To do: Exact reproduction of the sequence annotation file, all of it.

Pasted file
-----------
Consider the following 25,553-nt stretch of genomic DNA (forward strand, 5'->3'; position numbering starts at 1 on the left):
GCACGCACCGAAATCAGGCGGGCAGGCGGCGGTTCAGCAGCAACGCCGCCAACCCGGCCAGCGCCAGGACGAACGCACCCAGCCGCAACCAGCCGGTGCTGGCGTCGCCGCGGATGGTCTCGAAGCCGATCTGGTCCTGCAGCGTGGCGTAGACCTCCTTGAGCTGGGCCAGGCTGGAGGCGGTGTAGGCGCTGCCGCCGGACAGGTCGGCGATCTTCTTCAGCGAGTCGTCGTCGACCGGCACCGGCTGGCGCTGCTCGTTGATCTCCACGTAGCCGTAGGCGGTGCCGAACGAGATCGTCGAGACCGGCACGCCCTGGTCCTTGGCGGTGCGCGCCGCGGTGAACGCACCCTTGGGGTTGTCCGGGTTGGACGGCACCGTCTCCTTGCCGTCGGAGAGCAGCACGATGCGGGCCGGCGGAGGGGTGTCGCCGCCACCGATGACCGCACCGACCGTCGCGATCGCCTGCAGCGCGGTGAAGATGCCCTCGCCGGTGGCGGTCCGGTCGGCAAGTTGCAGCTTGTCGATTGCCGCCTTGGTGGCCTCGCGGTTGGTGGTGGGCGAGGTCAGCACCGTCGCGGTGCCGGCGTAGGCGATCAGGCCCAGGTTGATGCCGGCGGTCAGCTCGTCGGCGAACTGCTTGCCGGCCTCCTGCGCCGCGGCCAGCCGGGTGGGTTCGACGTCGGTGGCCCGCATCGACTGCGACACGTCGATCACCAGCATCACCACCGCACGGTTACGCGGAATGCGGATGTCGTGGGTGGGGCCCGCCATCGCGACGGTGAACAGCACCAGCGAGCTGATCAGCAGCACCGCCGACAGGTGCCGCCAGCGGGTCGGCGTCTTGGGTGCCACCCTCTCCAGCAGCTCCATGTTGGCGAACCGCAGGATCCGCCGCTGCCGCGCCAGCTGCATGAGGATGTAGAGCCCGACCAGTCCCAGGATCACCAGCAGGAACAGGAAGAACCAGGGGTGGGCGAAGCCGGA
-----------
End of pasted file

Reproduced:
Consider the following 25,553-nt stretch of genomic DNA (forward strand, 5'->3'; position numbering starts at 1 on the left):
GCACGCACCGAAATCAGGCGGGCAGGCGGCGGTTCAGCAGCAACGCCGCCAACCCGGCCAGCGCCAGGACGAACGCACCCAGCCGCAACCAGCCGGTGCTGGCGTCGCCGCGGATGGTCTCGAAGCCGATCTGGTCCTGCAGCGTGGCGTAGACCTCCTTGAGCTGGGCCAGGCTGGAGGCGGTGTAGGCGCTGCCGCCGGACAGGTCGGCGATCTTCTTCAGCGAGTCGTCGTCGACCGGCACCGGCTGGCGCTGCTCGTTGATCTCCACGTAGCCGTAGGCGGTGCCGAACGAGATCGTCGAGACCGGCACGCCCTGGTCCTTGGCGGTGCGCGCCGCGGTGAACGCACCCTTGGGGTTGTCCGGGTTGGACGGCACCGTCTCCTTGCCGTCGGAGAGCAGCACGATGCGGGCCGGCGGAGGGGTGTCGCCGCCACCGATGACCGCACCGACCGTCGCGATCGCCTGCAGCGCGGTGAAGATGCCCTCGCCGGTGGCGGTCCGGTCGGCAAGTTGCAGCTTGTCGATTGCCGCCTTGGTGGCCTCGCGGTTGGTGGTGGGCGAGGTCAGCACCGTCGCGGTGCCGGCGTAGGCGATCAGGCCCAGGTTGATGCCGGCGGTCAGCTCGTCGGCGAACTGCTTGCCGGCCTCCTGCGCCGCGGCCAGCCGGGTGGGTTCGACGTCGGTGGCCCGCATCGACTGCGACACGTCGATCACCAGCATCACCACCGCACGGTTACGCGGAATGCGGATGTCGTGGGTGGGGCCCGCCATCGCGACGGTGAACAGCACCAGCGAGCTGATCAGCAGCACCGCCGACAGGTGCCGCCAGCGGGTCGGCGTCTTGGGTGCCACCCTCTCCAGCAGCTCCATGTTGGCGAACCGCAGGATCCGCCGCTGCCGCGCCAGCTGCATGAGGATGTAGAGCCCGACCAGTCCCAGGATCACCAGCAGGAACAGGAAGAACCAGGGGTGGGCGAAGCCGGA